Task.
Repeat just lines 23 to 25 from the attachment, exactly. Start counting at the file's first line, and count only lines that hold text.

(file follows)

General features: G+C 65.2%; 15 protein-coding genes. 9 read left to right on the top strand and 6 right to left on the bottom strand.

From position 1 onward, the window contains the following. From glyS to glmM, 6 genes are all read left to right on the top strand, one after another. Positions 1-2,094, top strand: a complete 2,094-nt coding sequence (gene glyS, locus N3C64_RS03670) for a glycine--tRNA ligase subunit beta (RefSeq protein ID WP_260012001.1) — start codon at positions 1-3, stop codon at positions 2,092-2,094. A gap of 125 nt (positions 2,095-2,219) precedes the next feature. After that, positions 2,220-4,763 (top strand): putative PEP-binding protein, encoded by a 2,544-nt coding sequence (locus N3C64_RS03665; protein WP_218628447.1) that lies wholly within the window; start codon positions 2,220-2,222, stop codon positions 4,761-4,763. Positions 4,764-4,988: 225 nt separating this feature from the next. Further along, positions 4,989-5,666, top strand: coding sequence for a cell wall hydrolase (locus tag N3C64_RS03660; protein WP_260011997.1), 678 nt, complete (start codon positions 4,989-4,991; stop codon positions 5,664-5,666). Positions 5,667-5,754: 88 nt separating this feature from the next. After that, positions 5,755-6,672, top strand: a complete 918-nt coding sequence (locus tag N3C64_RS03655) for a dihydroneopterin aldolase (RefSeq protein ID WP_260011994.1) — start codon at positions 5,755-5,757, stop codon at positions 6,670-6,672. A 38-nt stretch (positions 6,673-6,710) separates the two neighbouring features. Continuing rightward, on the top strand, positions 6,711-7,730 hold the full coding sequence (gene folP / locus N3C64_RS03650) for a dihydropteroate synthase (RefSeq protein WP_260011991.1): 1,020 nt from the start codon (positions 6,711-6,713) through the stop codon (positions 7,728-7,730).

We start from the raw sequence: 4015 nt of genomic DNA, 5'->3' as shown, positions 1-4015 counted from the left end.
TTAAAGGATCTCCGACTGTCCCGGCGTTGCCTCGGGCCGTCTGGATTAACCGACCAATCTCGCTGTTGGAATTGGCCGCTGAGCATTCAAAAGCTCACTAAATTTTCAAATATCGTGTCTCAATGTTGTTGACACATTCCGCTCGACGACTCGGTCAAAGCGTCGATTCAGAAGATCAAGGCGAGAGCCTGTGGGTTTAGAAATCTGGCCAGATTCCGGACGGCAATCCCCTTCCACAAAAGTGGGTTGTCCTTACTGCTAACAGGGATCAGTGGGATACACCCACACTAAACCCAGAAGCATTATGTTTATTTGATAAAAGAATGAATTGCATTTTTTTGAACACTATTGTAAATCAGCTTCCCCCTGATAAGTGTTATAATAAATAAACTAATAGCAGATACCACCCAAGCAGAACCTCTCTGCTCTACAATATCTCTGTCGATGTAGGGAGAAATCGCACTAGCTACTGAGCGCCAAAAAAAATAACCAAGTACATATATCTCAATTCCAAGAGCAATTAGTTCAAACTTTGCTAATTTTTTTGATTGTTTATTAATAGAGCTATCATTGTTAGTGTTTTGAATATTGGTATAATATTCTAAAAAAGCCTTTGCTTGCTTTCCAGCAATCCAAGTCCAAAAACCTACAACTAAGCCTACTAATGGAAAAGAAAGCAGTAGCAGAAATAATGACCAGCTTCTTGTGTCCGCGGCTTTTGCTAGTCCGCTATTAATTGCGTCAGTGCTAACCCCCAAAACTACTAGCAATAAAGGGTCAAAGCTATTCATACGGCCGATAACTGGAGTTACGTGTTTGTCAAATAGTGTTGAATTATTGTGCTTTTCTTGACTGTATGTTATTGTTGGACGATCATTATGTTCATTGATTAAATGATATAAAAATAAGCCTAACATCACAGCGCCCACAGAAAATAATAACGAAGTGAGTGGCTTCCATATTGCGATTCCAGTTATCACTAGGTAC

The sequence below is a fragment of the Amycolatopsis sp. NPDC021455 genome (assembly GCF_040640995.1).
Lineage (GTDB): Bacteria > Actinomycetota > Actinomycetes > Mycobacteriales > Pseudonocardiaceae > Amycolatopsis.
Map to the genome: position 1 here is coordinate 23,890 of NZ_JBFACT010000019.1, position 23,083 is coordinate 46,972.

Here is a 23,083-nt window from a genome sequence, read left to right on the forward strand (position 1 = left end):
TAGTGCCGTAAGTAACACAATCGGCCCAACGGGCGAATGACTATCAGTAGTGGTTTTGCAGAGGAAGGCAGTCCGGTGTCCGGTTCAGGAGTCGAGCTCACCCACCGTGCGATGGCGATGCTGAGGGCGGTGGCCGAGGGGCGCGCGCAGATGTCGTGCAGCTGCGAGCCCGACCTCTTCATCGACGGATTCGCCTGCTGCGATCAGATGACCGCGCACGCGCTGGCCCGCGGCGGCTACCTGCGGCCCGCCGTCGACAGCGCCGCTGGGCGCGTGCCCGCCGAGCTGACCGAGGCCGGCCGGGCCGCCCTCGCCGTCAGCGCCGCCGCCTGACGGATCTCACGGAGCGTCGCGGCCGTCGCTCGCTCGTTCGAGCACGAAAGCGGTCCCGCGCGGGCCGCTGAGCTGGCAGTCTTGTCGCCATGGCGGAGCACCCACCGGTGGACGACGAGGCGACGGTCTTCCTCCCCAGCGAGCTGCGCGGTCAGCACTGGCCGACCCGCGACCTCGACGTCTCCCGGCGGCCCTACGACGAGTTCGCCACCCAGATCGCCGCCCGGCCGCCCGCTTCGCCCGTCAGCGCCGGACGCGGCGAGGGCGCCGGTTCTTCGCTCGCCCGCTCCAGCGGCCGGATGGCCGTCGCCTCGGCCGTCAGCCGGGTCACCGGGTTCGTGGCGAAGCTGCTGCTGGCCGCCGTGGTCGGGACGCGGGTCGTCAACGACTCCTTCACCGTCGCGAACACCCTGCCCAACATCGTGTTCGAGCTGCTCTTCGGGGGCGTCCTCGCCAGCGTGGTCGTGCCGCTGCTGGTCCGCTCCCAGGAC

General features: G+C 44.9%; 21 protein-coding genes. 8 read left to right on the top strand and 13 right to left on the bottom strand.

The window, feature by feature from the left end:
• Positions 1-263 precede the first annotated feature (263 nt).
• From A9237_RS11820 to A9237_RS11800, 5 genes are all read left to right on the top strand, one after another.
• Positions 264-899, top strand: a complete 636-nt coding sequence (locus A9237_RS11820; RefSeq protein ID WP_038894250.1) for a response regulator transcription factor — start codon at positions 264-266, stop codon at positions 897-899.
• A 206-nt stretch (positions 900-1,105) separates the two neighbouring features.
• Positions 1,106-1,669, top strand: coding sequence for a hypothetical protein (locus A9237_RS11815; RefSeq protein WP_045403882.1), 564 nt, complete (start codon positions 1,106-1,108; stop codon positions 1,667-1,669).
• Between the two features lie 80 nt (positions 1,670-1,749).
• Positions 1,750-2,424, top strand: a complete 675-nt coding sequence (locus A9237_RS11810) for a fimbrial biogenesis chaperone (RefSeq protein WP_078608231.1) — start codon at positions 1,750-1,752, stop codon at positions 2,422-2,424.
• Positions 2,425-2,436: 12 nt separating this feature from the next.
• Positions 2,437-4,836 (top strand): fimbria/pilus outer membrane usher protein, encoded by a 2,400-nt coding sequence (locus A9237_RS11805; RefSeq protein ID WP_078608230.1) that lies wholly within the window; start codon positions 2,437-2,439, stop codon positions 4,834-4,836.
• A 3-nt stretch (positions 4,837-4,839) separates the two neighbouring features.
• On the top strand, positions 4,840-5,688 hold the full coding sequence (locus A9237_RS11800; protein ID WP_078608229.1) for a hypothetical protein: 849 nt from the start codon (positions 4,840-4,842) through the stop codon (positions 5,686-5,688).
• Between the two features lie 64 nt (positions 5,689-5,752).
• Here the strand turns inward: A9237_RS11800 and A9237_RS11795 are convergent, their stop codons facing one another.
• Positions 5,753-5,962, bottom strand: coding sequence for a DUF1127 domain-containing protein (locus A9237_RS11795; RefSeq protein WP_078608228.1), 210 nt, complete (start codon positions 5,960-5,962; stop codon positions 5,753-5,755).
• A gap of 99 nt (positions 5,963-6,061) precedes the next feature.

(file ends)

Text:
• Between the two features lie 64 nt (positions 5,689-5,752).
• Here the strand turns inward: A9237_RS11800 and A9237_RS11795 are convergent, their stop codons facing one another.
• Positions 5,753-5,962, bottom strand: coding sequence for a DUF1127 domain-containing protein (locus A9237_RS11795; RefSeq protein WP_078608228.1), 210 nt, complete (start codon positions 5,960-5,962; stop codon positions 5,753-5,755).